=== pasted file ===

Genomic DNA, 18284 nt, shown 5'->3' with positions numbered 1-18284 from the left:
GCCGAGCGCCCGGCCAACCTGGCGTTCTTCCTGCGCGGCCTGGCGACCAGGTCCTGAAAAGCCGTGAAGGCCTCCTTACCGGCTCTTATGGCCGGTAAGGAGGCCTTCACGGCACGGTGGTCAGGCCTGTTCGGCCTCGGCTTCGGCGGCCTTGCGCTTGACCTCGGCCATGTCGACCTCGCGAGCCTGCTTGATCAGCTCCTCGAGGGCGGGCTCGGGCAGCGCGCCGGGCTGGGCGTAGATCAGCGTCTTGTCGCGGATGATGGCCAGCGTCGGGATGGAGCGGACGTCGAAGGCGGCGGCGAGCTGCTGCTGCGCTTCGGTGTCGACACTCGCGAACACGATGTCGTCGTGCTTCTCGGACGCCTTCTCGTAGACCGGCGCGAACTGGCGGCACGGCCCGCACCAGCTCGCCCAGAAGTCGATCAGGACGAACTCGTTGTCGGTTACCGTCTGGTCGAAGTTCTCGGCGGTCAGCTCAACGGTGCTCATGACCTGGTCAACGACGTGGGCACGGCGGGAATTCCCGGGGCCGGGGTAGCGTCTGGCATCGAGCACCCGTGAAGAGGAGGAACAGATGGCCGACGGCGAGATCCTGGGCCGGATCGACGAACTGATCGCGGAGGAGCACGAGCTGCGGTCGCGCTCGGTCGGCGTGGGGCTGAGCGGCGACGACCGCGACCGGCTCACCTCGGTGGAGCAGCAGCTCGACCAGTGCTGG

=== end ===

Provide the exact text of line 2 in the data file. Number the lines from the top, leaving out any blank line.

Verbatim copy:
GCCGAGCGCCCGGCCAACCTGGCGTTCTTCCTGCGCGGCCTGGCGACCAGGTCCTGAAAAGCCGTGAAGGCCTCCTTACCGGCTCTTATGGCCGGTAAGGAGGCCTTCACGGCACGGTGGTCAGGCCTGTTCGGCCTCGGCTTCGGCGGCCTTGCGCTTGACCTCGGCCATGTCGACCTCGCGAGCCTGCTTGATCAGCTCCTCGAGGGCGGGCTCGGGCAGCGCGCCGGGCTGGGCGTAGATCAGCGTCTTGTCGCGGATGATGGCCAGCGTCGGGATGGAGCGGACGTCGAAGGCGGCGGCGAGCTGCTGCTGCGCTTCGGTGTCGACACTCGCGAACACGATGTCGTCGTGCTTCTCGGACGCCTTCTCGTAGACCGGCGCGAACTGGCGGCACGGCCCGCACCAGCTCGCCCAGAAGTCGATCAGGACGAACTCGTTGTCGGTTACCGTCTGGTCGAAGTTCTCGGCGGTCAGCTCAACGGTGCTCATGACCTGGTCAACGACGTGGGCACGGCGGGAATTCCCGGGGCCGGGGTAGCGTCTGGCATCGAGCACCCGTGAAGAGGAGGAACAGATGGCCGACGGCGAGATCCTGGGCCGGATCGACGAACTGATCGCGGAGGAGCACGAGCTGCGGTCGCGCTCGGTCGGCGTGGGGCTGAGCGGCGACGACCGCGACCGGCTCACCTCGGTGGAGCAGCAGCTCGACCAGTGCTGG